Lawyers Protecting Your Vulnerable Loved Ones
There are few things as heartbreaking as realizing a loved one is being financially exploited by someone they trust, especially if the abuser is a family member. It can be easy to feel powerless, especially if the elderly loved one being targeted does not fully comprehend what is happening.
If you believe that your loved one may be the victim of financial elder abuse, our firm can help. Our Valencia financial elder abuse litigation lawyers at Kaiden Elder Law Group, PC are prepared to fight for your family and hold abusers accountable. We understand how sensitive and precarious these situations can be. Our team can employ numerous legal strategies to stop the abuse and make the situation right as quickly and painlessly as possible.
Who Commits Financial Elder Abuse?
The unfortunate reality is that, in most cases, an abuser will be an individual close to the exploited elderly loved one. It can even be a member of your family. This can make it challenging to discuss the situation, and many will avoid addressing even obvious abuse for fear of creating discord or upsetting other family members. Abusers of all types will often try to limit their target's contact with other loved ones, which can make it challenging to help elderly victims.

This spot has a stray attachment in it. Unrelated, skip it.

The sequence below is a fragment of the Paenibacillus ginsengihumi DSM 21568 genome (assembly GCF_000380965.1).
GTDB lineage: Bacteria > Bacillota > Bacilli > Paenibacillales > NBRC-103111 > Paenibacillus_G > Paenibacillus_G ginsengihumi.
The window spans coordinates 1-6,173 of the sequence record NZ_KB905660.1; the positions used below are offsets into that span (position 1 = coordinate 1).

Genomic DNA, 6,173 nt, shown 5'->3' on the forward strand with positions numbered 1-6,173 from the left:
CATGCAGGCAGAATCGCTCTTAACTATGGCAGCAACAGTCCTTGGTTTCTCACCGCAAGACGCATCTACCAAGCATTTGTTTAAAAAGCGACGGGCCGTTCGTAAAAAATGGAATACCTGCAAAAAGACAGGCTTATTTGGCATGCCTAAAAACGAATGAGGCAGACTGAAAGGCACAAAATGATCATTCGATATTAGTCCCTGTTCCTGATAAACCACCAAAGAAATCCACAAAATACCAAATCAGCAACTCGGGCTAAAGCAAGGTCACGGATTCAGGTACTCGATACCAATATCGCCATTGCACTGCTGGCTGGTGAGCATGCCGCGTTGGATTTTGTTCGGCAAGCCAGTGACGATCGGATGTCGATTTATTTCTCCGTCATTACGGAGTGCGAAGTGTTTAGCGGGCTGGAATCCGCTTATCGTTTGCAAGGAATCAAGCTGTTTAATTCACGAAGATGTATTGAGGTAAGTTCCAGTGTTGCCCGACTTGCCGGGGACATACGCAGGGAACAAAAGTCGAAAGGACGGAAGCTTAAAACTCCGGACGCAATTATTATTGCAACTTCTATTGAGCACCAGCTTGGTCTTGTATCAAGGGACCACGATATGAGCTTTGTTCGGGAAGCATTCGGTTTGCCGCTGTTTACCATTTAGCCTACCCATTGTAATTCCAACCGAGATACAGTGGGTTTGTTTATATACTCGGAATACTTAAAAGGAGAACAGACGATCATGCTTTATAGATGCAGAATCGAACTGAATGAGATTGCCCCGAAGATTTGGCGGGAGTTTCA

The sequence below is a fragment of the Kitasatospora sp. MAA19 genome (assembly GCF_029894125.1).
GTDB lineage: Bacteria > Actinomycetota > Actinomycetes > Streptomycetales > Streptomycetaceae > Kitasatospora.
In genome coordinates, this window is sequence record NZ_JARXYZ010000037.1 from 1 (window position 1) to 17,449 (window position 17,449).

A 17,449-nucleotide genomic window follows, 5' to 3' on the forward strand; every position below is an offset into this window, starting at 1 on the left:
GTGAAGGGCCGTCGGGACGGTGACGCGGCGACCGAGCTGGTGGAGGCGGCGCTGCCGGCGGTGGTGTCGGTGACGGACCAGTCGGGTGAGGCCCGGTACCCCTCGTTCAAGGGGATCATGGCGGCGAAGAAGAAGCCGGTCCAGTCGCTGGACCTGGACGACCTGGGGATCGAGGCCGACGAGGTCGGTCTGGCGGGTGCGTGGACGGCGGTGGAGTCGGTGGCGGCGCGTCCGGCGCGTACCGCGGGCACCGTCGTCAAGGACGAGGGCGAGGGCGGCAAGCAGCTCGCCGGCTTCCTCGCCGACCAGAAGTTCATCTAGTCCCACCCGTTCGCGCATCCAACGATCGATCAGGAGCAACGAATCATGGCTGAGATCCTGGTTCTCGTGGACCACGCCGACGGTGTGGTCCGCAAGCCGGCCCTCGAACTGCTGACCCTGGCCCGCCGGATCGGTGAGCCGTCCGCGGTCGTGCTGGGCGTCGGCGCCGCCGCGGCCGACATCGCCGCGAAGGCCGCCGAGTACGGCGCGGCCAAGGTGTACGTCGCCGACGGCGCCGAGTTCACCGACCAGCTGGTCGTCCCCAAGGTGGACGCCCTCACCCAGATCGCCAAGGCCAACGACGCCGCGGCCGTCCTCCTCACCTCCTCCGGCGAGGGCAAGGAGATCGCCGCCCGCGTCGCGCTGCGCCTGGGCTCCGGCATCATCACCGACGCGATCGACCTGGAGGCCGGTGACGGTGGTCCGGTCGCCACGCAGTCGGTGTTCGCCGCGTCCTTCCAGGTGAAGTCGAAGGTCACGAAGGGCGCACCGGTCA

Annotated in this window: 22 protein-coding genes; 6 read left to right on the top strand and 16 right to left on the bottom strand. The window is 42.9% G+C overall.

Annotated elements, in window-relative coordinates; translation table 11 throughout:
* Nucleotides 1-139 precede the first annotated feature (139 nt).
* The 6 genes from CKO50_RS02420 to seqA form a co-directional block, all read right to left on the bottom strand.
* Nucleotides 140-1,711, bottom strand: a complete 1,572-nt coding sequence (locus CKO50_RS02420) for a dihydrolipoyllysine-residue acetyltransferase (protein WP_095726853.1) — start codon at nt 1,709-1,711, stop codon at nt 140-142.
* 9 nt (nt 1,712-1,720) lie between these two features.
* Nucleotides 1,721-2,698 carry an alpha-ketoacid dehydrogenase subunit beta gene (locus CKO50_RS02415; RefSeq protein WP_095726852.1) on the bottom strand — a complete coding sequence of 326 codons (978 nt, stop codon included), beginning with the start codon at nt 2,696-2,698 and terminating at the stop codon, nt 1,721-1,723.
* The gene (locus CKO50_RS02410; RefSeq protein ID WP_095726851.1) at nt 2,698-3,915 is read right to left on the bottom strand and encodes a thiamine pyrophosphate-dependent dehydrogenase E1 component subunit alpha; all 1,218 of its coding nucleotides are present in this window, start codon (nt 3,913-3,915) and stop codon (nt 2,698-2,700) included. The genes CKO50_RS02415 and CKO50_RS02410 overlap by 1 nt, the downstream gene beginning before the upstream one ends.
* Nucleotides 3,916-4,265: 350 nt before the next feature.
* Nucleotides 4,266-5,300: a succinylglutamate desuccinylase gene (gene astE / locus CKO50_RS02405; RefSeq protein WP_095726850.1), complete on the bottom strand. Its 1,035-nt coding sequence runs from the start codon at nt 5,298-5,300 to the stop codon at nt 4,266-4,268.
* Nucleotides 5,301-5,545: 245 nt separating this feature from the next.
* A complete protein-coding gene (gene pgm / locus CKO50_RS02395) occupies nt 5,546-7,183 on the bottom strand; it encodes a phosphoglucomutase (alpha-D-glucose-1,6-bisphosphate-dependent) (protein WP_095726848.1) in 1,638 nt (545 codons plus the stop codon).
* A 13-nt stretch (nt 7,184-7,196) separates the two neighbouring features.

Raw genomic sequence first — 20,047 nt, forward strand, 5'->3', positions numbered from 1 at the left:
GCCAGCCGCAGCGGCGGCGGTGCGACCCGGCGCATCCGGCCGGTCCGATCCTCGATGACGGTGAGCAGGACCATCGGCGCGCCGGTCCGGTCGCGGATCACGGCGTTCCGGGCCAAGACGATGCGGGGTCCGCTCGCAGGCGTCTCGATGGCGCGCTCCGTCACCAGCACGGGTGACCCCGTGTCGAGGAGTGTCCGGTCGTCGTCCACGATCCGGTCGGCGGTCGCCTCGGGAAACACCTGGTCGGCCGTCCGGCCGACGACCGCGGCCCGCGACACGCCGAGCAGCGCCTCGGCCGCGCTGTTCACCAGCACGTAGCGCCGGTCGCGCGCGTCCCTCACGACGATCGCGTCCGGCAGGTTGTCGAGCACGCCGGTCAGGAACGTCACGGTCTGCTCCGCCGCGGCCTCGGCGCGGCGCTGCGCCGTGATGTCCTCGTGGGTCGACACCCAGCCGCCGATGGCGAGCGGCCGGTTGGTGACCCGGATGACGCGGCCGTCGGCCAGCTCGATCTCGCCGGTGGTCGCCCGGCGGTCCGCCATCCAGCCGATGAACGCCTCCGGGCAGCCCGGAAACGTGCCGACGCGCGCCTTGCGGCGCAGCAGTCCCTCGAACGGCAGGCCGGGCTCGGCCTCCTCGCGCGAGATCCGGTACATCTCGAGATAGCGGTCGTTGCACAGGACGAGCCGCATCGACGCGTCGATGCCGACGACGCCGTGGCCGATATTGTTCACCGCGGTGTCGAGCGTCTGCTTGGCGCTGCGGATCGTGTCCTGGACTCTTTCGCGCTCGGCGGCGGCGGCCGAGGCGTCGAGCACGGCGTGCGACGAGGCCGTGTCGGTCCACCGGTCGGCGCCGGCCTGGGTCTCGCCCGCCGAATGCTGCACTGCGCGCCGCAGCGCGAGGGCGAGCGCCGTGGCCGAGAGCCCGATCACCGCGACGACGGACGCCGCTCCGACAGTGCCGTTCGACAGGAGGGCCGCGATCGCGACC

Financial elder abusers are often:
- Family Members. Though difficult to accept, it is unfortunately common for a child, grandchild, spouse, or sibling to take advantage of an elderly loved one. Family dynamics can be especially fraught and complex and can result in many types of abuse going unnoticed or unaddressed for long periods of time.
- Neighbors. If an elderly loved one lives alone, their neighbors may see an opportunity to exploit the loved one, especially if they have some access to the residence.
- Caregivers. A nurse or home care service worker will typically spend a great deal of time alone with an elderly loved one and have complete access to their residence. This can lead to scenarios where a caregiver attempts to inappropriately compel a senior to take certain actions. They may also begin stealing valuable items from the home.
- Scammers. Though one can make new friends at any age, some career scammers will aggressively work to integrate themselves into an elderly loved one's life. They may attempt to isolate the loved one from their family and manipulate them into making certain types of financial decisions.
How Can I Recognize Financial Elder Abuse in California?